Portability A bitcoin is not a physical items we hold like gold or cash, they weigh nothing and are frictionless to transport. You can store bitcoin on your phone, computer or even a small hardware wallet. The only requirement to transporting bitcoin is electricity and an internet connection, both of which are becoming nearly ubiquitous. In addition, bitcoin do not become any more difficult to transport as you accumulate more. Purchasing big ticket items like a house or car can be as easy as buying a cup of coffee.
Divisibility A bitcoin is divisible down to 8 decimal places. The smallest bitcoin unit, a Satoshi, is worth 0.00000001 BTC. Compare that to the U.S dollar’s smallest unit, a cent, which is worth 0.01 USD. Highly divisible units such as the Satoshi are able to facilitate small micropayments, which are becoming an increasingly popular payment system in the digital age.
Scarcity Money must have a limited supply in order to maintain its value. There will only ever be a maximum of 21 million bitcoins in circulation, and no entity can ever create more. Unlike inflationary currencies such as fiat which become less valuable as the supply increases, bitcoin can be considered deflationary because as the supply decreases (due to loss, theft, etc.) each bitcoin will constitute a larger percentage of the total supply and therefore be worth more.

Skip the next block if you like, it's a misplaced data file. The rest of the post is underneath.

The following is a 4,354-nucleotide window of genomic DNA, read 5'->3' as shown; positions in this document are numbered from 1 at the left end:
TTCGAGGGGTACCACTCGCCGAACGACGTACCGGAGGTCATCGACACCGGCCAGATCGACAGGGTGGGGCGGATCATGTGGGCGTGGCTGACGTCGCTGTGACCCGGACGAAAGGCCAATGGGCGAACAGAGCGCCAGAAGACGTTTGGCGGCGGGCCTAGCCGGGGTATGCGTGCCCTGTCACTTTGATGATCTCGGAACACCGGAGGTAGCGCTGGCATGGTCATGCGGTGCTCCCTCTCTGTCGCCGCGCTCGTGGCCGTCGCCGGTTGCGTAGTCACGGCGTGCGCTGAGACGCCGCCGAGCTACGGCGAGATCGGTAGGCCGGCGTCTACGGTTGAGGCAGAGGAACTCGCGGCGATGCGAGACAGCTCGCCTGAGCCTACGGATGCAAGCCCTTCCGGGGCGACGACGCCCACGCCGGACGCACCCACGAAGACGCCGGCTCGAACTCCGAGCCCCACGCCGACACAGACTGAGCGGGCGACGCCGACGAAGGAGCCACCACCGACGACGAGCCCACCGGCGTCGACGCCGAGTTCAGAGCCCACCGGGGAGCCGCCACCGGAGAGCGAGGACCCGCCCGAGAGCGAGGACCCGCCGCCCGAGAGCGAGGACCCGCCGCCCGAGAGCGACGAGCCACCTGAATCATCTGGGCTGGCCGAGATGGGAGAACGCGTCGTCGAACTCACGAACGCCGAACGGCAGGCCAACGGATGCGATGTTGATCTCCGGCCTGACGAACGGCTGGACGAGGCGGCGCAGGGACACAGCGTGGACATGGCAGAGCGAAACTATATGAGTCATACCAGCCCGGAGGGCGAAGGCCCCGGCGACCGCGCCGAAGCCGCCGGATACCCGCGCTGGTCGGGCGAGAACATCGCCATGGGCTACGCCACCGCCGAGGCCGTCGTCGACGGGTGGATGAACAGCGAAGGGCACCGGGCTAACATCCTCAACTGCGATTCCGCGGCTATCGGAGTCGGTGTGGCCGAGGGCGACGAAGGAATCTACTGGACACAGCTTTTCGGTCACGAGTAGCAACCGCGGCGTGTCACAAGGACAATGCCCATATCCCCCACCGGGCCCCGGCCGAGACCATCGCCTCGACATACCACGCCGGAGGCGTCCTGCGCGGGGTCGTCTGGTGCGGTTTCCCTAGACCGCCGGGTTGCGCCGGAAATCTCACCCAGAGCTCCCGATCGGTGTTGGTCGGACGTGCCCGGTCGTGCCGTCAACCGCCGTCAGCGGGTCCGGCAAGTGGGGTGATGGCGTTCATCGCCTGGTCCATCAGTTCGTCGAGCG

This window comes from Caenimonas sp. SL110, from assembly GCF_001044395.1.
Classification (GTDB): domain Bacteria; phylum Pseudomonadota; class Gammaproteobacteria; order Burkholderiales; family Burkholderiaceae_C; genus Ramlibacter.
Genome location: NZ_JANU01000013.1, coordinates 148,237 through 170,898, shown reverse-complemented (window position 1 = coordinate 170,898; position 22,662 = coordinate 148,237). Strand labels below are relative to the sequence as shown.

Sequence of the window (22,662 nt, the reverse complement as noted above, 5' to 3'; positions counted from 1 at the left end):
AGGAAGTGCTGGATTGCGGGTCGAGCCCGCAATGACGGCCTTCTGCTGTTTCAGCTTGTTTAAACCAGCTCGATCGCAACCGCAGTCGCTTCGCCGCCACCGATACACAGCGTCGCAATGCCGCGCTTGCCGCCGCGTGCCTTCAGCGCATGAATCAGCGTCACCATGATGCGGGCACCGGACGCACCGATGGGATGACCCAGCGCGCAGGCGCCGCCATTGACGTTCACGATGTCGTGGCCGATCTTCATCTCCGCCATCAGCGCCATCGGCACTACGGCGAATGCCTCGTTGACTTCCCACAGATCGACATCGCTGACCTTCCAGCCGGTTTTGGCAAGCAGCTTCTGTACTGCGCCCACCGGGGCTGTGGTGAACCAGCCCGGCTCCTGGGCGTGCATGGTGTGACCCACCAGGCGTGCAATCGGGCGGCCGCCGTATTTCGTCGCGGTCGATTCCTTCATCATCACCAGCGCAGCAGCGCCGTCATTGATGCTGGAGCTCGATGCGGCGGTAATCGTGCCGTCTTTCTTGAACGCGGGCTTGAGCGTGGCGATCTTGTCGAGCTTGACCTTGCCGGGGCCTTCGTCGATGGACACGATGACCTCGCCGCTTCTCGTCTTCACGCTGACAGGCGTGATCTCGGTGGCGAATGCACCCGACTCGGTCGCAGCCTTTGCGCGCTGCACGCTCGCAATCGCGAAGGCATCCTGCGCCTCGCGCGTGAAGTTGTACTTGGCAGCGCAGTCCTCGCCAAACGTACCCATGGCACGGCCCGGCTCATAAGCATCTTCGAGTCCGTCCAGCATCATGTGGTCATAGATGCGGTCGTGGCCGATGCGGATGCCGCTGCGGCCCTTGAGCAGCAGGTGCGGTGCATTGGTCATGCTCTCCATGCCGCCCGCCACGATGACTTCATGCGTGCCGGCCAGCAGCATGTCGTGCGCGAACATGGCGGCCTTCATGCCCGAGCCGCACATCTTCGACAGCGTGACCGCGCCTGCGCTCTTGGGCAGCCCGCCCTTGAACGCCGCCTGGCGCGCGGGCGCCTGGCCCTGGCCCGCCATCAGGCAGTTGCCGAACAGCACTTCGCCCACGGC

Recognisability The ability to quickly and reliably test whether money you are receiving is in fact real and not counterfeit is crucial. The nature of Bitcoin’s shared ledger makes counterfeit virtually impossible. Every transaction and address has a completely unique identifier which is public and can be quickly verified.
Fungibility Fungibility tests whether one unit of money is identical to any other unit. In most cases, bitcoin is considered to be very fungible. One bitcoin is worth the same as any other bitcoin and they can be considered completely interchangeable. However, in rare cases, problems may arise due to the traceability of transactions on the Bitcoin network. If bitcoin comes into contact with a wallet address that is associated with unfavourable services, it may be considered ‘dirty’ bitcoin. Some buyers avoid ‘dirty’ bitcoin, which causes these coins to be worth less compared to ‘clean’ or ‘virgin’ (newly minted) bitcoin.
Durability A bitcoin is virtually indestructible, it does not succumb to wear and tear and it cannot be purposefully destroyed. Although, bitcoin can effectively be lost by being sent to an address that no one is able to withdraw from. Nonetheless, following proper backup procedure, bitcoin is amongst the safest stores of wealth.
So is bitcoin real money? The short answer is yes. The long answer is that it is not only one of the purest forms of money to date, it is far more than just money. Alongside its exceptional monetary properties, Bitcoin is a protocol, computer network, and more. Providing flexibility and function that no existing form of money can offer.
Mishkin, F. S., & Serletis, A. (2013). The Economics of Money, Banking, and Financial Markets (5th Canadian ed.). Toronto, ON: Pearson Canada.
Smithin, J. (2000). What is Money. Retrieved From: https://books.google.ca/books?id=MDU-NTEJziMC&pg=PA47&redir_esc=y
Desjardins, J. (2015). Infographic: The Properties of Money. Retrieved from: http://money.visualcapitalist.com/infographic-the-properties-of-money/